For some people it takes ages to figure out what they want to be when they grow up. For me, it was a no brainer. At least, once I hit my teenage years. When I was little I wanted to be a writer, a flight attendant and a dancer, but once I turned 14 – 15 and I became a bit more serious about what I really wanted to do with my life, those options were all thrown out the window: I like to write, but am not creative enough, I’m too short for becoming a flight attendant and I’m not good enough a dancer to be a pro. So then what?! Well I was left with two options.
Those two options were teaching and journalism. I was torn between both until I finished my English studies when I tried my hand at both. I first took some journalism courses getting the basics down and entered an internship later that year just to find out that journalism wasn’t for me. It’s all about dumbing down information and feeding it to the masses and for some reason that just didn’t sit too well with me. Right around the same time, I landed my first teaching job and loved it. Later on, I went on to get my teaching degree and that’s when I knew: this is it.
But then why a teacher? Out of the million jobs I could have possible chosen why would I want to be a teacher? I have alluded to this before, but I like working with people. And what I like about working with people is that as a teacher you work with them, for them and alongside them. Students aren’t just empty beings that will absorb anything you say. They are people with individual needs, learning styles and personas and as a teacher you have to deal with all of them.
I obviously did not know this when I was 14 going on 15, but I distinctly remember seeing myself as a teacher. The idea of transferring knowledge and skills to others was what attracted me most and it helped that I had a few teachers that I deem important enough to state as providing me with life changing or eye opening experiences. It’s about helping people in many senses of the word and if I can only change one person’s life through my entire teaching career I know it will have been worth it.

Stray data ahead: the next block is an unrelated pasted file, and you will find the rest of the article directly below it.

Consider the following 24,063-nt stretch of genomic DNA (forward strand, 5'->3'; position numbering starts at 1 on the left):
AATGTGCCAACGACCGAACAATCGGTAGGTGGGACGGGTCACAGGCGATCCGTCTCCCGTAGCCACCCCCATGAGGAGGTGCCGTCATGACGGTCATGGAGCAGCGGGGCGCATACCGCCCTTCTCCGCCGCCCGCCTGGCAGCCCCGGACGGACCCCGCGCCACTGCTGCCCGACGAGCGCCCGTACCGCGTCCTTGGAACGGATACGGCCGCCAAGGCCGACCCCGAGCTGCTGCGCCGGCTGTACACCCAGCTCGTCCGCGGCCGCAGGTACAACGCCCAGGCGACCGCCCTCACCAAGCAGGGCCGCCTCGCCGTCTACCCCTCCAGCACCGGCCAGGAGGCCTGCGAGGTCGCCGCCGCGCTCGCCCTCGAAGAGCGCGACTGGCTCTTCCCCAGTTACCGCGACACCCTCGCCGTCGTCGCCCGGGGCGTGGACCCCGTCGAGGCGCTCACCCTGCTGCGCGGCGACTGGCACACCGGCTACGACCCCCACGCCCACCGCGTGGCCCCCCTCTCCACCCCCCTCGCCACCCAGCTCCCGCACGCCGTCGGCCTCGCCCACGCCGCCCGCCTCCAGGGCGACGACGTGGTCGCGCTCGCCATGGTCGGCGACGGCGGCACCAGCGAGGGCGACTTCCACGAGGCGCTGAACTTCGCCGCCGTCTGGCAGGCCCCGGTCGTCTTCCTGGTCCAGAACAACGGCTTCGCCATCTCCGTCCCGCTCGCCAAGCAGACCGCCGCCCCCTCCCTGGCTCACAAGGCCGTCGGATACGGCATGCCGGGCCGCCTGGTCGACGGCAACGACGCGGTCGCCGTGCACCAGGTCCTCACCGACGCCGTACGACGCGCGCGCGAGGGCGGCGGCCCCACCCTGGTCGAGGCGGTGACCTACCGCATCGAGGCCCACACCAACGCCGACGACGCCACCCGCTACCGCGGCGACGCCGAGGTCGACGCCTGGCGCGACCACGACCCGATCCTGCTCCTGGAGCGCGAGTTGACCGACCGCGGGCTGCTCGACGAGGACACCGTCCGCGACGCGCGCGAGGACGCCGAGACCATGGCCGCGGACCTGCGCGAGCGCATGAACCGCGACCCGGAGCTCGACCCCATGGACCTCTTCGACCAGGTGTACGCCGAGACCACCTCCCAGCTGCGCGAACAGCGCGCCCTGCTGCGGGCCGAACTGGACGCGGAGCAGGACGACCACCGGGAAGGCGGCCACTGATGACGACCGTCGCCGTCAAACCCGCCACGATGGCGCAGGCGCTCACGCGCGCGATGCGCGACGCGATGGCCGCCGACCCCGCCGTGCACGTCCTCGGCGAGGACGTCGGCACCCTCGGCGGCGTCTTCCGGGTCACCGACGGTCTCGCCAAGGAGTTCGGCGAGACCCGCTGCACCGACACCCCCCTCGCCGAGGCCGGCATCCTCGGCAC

Another reason that attracted me was the fact that I would be able to do what I enjoy most: telling stories. I just love explaining things and talking in general. I have been enjoying it all my life. I’m a major chatterbox to the extend that it drives some people crazy and now I have a job where I get to use my talkative nature to my advantage. Naturally, shutting up and letting students do the talking is most definitely part of it, but you simply can’t go around telling them a few things here an there.
Not unimportant, teaching does not only involve talking about just anything, it involves talking about one thing I’m passionate about: The English Language. I loved anything having to do with English when I was a teenager. I drank up every vocab list I got and learned grammar rules by heart religiously. Call me crazy, but that’s what I was doing and that’s what I’m still doing. I also like the things that are involved with English as a whole, like books, literature, history, culture etc. but I’ve always been a LANGUAGE girl more than anything else. My favorite topics to teach are thus grammar & language skills such as letter writing and doing presentations.
Despite the fact that I love my job and feel like I’m definitely cut out for it, I don’t see myself doing this till my retirement. Yes, teaching is fun and I think that I will always be involved with it in one way or another, but I would also like to try my hand at other things. I would love to do more research or work as a communication employee for the government. In the long run I can even see myself running my own small language/ communication company. So I think teaching and language will never be far away from what I’m doing but I’m definitely trying to keep the playing field as open as I can. I still have around 40 – 45 years left in which I can work and develop my skills so we’ll see where the ship is heading for.
What job is your dream job? And what do you do for a living? Lemme know in a comment below!
3 responses to “Why I became a teacher”
Duidelijk hebt je het kunstje voor Engels. I only wish my knack for Dutch was 1/2 as strong, but I’m only 15 months in, so not much track record from which to judge. I don’t think that I often see conversational English written by native speakers quite as well as you manage here, so kudos to you. Keep following your passion; I think it’s great.
You should know also that I was about to correct your use of “till.” In my view, it should be ’til because it’s a shortening of until, instead of till, which is in my mind a cash drawer. Alas, the etymology clearly shows “till” is perfectly correct usage too. (It still rubs me the wrong way, so to speak, but it’s correct.) I think your English skills amaze me even more now, than when I started posting this comment!
Ik moet nu naar m’n kantoor om Nederlands te studeren. 😉
Dankjewel voor je lieve comment! And Dutch is just a matter of practice. Learning a language always is, so just keep going and you’ll find yourself approving over time. I’ve been learning English for over 15 years now and I’m still discovering new things almost every day!
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